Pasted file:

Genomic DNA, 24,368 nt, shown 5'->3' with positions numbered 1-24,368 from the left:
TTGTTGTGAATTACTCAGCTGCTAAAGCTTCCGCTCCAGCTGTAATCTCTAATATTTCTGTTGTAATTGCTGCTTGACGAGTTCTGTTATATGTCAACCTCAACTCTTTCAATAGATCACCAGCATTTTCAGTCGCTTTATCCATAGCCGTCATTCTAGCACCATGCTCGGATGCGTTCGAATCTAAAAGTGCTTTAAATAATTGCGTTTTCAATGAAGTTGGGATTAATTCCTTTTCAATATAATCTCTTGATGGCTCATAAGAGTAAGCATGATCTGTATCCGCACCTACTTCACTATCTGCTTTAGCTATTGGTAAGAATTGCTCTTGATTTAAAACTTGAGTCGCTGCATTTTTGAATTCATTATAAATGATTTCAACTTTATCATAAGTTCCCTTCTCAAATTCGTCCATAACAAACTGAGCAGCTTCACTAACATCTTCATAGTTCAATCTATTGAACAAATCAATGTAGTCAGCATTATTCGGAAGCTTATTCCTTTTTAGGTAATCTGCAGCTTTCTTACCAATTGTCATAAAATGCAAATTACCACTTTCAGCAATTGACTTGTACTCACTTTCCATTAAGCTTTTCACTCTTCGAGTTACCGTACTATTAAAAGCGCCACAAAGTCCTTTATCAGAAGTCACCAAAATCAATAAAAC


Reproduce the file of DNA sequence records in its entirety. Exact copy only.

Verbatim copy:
Genomic DNA, 24,368 nt, shown 5'->3' with positions numbered 1-24,368 from the left:
TTGTTGTGAATTACTCAGCTGCTAAAGCTTCCGCTCCAGCTGTAATCTCTAATATTTCTGTTGTAATTGCTGCTTGACGAGTTCTGTTATATGTCAACCTCAACTCTTTCAATAGATCACCAGCATTTTCAGTCGCTTTATCCATAGCCGTCATTCTAGCACCATGCTCGGATGCGTTCGAATCTAAAAGTGCTTTAAATAATTGCGTTTTCAATGAAGTTGGGATTAATTCCTTTTCAATATAATCTCTTGATGGCTCATAAGAGTAAGCATGATCTGTATCCGCACCTACTTCACTATCTGCTTTAGCTATTGGTAAGAATTGCTCTTGATTTAAAACTTGAGTCGCTGCATTTTTGAATTCATTATAAATGATTTCAACTTTATCATAAGTTCCCTTCTCAAATTCGTCCATAACAAACTGAGCAGCTTCACTAACATCTTCATAGTTCAATCTATTGAACAAATCAATGTAGTCAGCATTATTCGGAAGCTTATTCCTTTTTAGGTAATCTGCAGCTTTCTTACCAATTGTCATAAAATGCAAATTACCACTTTCAGCAATTGACTTGTACTCACTTTCCATTAAGCTTTTCACTCTTCGAGTTACCGTACTATTAAAAGCGCCACAAAGTCCTTTATCAGAAGTCACCAAAATCAATAAAAC